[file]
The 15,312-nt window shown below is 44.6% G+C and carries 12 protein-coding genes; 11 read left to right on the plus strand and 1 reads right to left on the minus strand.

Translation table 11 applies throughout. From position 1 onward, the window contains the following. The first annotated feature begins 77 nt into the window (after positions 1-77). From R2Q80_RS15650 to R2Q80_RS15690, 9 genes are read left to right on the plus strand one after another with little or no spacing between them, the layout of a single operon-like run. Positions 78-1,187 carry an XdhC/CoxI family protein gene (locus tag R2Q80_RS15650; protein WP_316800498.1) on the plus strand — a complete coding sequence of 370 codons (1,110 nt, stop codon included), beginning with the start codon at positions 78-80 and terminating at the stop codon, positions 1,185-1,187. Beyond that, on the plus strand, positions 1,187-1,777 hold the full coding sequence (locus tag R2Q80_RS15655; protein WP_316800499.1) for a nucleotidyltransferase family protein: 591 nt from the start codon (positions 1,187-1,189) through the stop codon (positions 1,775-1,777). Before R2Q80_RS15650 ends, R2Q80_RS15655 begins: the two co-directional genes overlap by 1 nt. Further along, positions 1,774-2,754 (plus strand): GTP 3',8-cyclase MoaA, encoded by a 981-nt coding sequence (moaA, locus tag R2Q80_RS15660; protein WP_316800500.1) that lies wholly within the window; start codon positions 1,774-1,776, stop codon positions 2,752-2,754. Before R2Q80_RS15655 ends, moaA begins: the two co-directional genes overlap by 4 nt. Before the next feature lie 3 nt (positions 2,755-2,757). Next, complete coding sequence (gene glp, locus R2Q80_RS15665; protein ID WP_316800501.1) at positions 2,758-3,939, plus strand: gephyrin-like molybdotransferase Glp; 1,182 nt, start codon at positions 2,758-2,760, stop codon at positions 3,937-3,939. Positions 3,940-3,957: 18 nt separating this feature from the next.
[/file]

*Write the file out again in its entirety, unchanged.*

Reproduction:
The 15,312-nt window shown below is 44.6% G+C and carries 12 protein-coding genes; 11 read left to right on the plus strand and 1 reads right to left on the minus strand.

Translation table 11 applies throughout. From position 1 onward, the window contains the following. The first annotated feature begins 77 nt into the window (after positions 1-77). From R2Q80_RS15650 to R2Q80_RS15690, 9 genes are read left to right on the plus strand one after another with little or no spacing between them, the layout of a single operon-like run. Positions 78-1,187 carry an XdhC/CoxI family protein gene (locus tag R2Q80_RS15650; protein WP_316800498.1) on the plus strand — a complete coding sequence of 370 codons (1,110 nt, stop codon included), beginning with the start codon at positions 78-80 and terminating at the stop codon, positions 1,185-1,187. Beyond that, on the plus strand, positions 1,187-1,777 hold the full coding sequence (locus tag R2Q80_RS15655; protein WP_316800499.1) for a nucleotidyltransferase family protein: 591 nt from the start codon (positions 1,187-1,189) through the stop codon (positions 1,775-1,777). Before R2Q80_RS15650 ends, R2Q80_RS15655 begins: the two co-directional genes overlap by 1 nt. Further along, positions 1,774-2,754 (plus strand): GTP 3',8-cyclase MoaA, encoded by a 981-nt coding sequence (moaA, locus tag R2Q80_RS15660; protein WP_316800500.1) that lies wholly within the window; start codon positions 1,774-1,776, stop codon positions 2,752-2,754. Before R2Q80_RS15655 ends, moaA begins: the two co-directional genes overlap by 4 nt. Before the next feature lie 3 nt (positions 2,755-2,757). Next, complete coding sequence (gene glp, locus R2Q80_RS15665; protein ID WP_316800501.1) at positions 2,758-3,939, plus strand: gephyrin-like molybdotransferase Glp; 1,182 nt, start codon at positions 2,758-2,760, stop codon at positions 3,937-3,939. Positions 3,940-3,957: 18 nt separating this feature from the next.